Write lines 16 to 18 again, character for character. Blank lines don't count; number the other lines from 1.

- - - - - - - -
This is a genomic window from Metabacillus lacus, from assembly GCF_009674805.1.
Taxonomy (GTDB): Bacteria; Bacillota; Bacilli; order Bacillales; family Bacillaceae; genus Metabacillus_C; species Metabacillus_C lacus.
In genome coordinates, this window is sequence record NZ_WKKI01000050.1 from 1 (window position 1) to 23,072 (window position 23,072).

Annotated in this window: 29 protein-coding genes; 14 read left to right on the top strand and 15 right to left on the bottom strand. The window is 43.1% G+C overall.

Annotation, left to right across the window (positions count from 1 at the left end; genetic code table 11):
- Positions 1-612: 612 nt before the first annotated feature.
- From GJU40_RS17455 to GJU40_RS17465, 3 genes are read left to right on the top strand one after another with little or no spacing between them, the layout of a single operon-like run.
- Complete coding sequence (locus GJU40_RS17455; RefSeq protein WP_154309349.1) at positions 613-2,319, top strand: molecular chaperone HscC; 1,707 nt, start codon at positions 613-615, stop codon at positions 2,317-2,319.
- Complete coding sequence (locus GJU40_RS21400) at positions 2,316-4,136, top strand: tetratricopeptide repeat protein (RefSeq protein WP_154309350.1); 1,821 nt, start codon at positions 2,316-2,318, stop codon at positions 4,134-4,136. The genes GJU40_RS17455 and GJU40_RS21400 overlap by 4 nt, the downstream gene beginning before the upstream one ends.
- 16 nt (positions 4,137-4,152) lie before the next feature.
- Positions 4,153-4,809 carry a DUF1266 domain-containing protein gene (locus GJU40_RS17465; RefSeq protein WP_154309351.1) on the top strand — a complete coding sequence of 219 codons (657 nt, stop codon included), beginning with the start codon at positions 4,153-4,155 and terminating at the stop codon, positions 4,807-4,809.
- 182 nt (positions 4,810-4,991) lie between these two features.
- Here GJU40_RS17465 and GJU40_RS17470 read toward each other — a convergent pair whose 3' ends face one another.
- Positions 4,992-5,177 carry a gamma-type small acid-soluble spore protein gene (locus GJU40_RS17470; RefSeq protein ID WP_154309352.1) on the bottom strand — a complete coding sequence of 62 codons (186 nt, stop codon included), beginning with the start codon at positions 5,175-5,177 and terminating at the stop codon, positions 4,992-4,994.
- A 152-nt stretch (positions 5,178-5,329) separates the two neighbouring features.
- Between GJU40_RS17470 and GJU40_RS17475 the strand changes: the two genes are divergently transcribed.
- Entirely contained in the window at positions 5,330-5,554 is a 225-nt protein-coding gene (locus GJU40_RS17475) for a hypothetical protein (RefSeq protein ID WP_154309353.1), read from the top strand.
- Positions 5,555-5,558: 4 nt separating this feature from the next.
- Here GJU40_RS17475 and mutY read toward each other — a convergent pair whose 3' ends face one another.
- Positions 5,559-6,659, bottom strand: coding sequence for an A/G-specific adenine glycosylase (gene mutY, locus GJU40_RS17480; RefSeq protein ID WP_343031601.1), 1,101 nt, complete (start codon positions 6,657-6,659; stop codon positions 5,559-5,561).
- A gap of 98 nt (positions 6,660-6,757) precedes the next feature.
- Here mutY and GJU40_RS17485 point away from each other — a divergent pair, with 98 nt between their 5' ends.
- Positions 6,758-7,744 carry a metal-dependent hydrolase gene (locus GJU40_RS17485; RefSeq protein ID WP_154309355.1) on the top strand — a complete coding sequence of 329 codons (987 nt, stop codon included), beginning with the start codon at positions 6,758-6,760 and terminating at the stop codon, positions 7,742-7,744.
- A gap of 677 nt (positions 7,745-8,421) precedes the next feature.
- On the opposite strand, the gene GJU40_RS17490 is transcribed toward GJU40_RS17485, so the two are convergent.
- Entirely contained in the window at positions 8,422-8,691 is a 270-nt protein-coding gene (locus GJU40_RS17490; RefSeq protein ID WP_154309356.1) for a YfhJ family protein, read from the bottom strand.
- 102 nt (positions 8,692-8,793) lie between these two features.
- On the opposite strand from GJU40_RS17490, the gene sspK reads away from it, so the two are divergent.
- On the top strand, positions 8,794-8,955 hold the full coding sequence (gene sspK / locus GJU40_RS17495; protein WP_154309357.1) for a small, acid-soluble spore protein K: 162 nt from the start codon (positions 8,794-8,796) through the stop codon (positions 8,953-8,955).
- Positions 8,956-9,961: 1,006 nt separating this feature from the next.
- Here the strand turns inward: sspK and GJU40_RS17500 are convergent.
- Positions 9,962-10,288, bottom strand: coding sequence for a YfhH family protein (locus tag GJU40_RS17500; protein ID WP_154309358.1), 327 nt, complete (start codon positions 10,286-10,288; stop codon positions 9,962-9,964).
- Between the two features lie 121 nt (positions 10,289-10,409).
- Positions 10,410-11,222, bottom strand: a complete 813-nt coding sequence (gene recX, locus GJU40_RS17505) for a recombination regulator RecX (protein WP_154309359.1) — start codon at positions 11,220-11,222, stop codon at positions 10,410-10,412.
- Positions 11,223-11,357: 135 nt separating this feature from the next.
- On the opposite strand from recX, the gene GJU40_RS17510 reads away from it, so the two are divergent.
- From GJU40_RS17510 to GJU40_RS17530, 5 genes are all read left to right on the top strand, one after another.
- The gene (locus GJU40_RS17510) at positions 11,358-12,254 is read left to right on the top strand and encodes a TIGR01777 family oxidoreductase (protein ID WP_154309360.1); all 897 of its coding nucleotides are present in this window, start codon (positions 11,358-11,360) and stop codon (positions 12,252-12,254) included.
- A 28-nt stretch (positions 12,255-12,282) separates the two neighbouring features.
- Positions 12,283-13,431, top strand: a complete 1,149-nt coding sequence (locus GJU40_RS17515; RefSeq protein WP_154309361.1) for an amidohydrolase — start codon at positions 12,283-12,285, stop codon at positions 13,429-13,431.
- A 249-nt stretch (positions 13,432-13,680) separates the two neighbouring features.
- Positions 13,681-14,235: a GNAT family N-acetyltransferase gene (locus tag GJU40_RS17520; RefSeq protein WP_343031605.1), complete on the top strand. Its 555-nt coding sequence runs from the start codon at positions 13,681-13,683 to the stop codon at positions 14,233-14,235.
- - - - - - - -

- Between GJU40_RS17470 and GJU40_RS17475 the strand changes: the two genes are divergently transcribed.
- Entirely contained in the window at positions 5,330-5,554 is a 225-nt protein-coding gene (locus GJU40_RS17475) for a hypothetical protein (RefSeq protein ID WP_154309353.1), read from the top strand.
- Positions 5,555-5,558: 4 nt separating this feature from the next.